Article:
King Wen of the Zhou state, (central Shaanxi), found Jiang Shang fishing. King Wen, following the advice of his father and grandfather before him, was in search of talented people. In fact, he had been told by his grandfather, the Grand Duke of Zhou, that one day a sage would appear to help rule the Zhou state.

When King Wen saw Jiang Shang, at first sight he felt that this was an unusual old man, and began to converse with him. He discovered that this white-haired fisherman was actually an astute political thinker and military strategist. This, he felt, must be the man his grandfather was waiting for. He took Jiang Shang in his coach to the court and appointed him prime minister and gave him the title Jiang Taigongwang (Hope of the Duke of Zhou). This was later shortened to Jiang Taigong.

An account of Jiang Taigong's life written long after his time says he held that a country could become powerful only when the people prospered. If the officials enriched themselves while the people remained poor, the ruler would not last long. The major principle in ruling a country should be to love the people; and to love the people meant to reduce taxes and corvée labour. By following these ideas, King Wen is said to have made the Zhou state proper very rapidly.

After King Wen died, his son King Wu, who inherited the throne, decided to send troops to overthrow the King of Shang. But Jiang Taigong stopped him, saying: "While I was fishing at Panxi, I realised one truth- if you want to succeed you need to be patient . We must wait for the appropriate opportunity to eliminate the King of Shang". Soon it was reported that the people of Shang were so oppressed that no one dared speak. King Wu and Jiang Taigong decided this was the time to attack, for the people had lost faith in the ruler. A bloody battle was fought at Muye (35 kilometres from the Shang capital Yin, now Anyang in Henan province).

Jiang Taigong charged at the head of the troops, beat the battle drums and then with 100 of his men drew the Shang troops to the southwest. King Wu's troops moved quickly and surrounded the capital. The Shang King had sent relatively untrained slaves to fight. This, plus the fact that many surrendered or revolted, enabled Zhou to take the capital.

The Shang King set fire to his palace and perished in it, and King Wu and his successors as the Zhou dynasty established rule over all of China. As for Daji, one version has it that she was captured and executed, another that she took her own life. Jiang Taigong was made duke of the State of Qi (today’s Shandong province), which thrived with better communications and exploitation of its fish and salt resources under him.

Chinese Myths - Two of Everything

This most humorous of Chinese myths!

One day old mister Wong was busily tending to his garden when he discovered a brass pot. He took the item inside to show his wife, who was very impressed and excited. The Wongs were poor, and had very little in the way of possessions, so they cherished the pot and kept it displayed on their mantle. Mr. Wong used the pot to keep his money, and one day he put his last five gold coins in it for safekeeping.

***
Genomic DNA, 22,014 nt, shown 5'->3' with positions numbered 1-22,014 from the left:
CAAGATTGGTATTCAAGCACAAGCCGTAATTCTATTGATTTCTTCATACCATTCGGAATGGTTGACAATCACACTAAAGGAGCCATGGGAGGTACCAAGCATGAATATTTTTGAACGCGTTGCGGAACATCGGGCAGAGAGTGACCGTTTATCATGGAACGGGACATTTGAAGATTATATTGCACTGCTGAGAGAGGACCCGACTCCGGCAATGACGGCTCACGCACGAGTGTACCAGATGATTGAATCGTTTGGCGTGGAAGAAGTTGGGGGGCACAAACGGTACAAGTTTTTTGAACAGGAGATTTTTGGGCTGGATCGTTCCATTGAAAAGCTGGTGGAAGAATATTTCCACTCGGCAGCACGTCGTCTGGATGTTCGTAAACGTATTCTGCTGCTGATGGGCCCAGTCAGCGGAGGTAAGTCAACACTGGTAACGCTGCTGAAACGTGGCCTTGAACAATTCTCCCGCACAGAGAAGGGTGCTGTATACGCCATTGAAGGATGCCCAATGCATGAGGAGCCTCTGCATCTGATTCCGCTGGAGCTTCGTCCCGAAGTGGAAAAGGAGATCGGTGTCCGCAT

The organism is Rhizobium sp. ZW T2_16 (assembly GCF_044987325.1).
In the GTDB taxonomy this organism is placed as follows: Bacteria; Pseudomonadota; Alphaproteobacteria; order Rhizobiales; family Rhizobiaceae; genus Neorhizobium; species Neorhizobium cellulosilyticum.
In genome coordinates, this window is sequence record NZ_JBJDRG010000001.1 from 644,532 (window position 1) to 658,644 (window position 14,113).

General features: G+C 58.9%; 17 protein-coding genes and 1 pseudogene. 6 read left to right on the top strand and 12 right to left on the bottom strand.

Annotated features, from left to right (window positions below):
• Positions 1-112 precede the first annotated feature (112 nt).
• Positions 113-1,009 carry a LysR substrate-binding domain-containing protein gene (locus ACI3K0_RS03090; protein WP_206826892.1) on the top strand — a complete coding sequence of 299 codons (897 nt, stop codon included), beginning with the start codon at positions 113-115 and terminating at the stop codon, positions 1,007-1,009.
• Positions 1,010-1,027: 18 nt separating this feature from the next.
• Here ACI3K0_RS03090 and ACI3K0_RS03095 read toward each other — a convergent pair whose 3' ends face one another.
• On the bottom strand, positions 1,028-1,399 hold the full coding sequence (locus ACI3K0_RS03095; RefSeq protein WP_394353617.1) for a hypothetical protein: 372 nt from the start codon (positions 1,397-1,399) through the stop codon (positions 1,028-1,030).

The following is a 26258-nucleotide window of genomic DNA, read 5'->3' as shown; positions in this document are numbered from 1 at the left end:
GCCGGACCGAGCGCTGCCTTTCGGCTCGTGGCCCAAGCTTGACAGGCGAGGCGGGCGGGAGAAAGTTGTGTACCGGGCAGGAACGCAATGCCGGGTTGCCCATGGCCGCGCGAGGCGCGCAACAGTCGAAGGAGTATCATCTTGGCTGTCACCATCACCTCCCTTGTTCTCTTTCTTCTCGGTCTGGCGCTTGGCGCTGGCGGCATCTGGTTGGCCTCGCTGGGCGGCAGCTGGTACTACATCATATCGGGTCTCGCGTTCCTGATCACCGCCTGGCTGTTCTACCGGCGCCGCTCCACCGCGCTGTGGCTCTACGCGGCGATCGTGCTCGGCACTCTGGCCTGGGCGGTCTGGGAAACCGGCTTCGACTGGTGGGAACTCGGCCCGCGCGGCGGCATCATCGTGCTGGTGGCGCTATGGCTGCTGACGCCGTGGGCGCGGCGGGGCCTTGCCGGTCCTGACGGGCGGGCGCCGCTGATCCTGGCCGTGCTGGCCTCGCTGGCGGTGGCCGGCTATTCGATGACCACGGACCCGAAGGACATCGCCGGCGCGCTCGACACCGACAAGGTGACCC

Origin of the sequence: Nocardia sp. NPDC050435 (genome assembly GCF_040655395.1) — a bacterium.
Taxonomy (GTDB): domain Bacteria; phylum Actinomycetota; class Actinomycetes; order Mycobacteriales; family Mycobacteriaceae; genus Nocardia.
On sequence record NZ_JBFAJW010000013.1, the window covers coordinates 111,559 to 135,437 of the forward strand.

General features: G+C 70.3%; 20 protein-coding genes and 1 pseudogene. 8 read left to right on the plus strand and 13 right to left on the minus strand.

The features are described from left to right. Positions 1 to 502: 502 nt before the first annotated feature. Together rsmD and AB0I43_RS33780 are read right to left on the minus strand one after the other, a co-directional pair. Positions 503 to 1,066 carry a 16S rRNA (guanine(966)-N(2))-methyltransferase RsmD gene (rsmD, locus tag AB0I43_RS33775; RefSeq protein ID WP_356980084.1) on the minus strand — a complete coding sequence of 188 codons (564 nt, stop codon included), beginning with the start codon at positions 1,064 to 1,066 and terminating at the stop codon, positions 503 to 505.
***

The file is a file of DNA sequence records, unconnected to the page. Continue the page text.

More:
One day while admiring the pot, Mrs. Wong dropped her hairpin into it. When she went to retrieve it, she found another hairpin and two pouches each containing five gold coins. She ran and told Mr. Wong, and soon they were putting everything they could think of into the pot, and each item was doubled. Soon that had two of everything, and the Wongs were very happy.

The pot being as large as it was, Mrs. Wong fell into it one day while she was placing something inside it. Mr. Wong grabbed her to pull her out, and to his surprise he now had two Mrs. Wongs! Mr. Wong became excited, and fell into the pot himself. Out came two Mr. Wongs! The new Mr. and Mrs. Wong married each other, and lived happily ever after next to the original Wongs, each having two of everything.

Chinese Myths – The Absurdity of Mr. Fong’s Ostrich Logic

There once lived a nobleman in the province of Jin. Fong was struck by bad luck, and was forced to become a fugitive and a peasant to hide from his debtors. One day Fong found a huge bell, and attempted to carry it back to his hut on his back. The bell proved too big and heavy for him to carry, so he decided to smash it into smaller pieces.

As he began to hit the bell with a hammer in order to break it apart, Chinese myths say that he was put off by the loud noise he made. He didn’t want to be noticed, as someone might recognize him and tell his debtors where he could be found. To avoid anyone hearing the noise, Fong plugged his own ears, ridiculously similar to an Ostrich burying his head in the sand so no one can see him! How absurd!

Chinese Myths -The Graves of Three Kings

Gangjiang and Moye, who were husband and wife and lived in the state of Chu, were obliged to forge swords for the king. Three years had passed before they could finally produce them. Annoyed, the king intended to kill Ganjiang. The couple made two swords, one male, the other female. Just then Moye, the wife, was about to give birth to a child.

The husband said to her,"Since it has taken me three long years to make the swords, the king must be angry. It is certain that he will put me to death when I go and present the swords to him. If the child turns out to be a boy, tell him this as soon as he is grown up, `Go out of the house, look at the southern mountains and search for the place where a pine tree is growing on a rock. Try to find one of the swords on its back.'"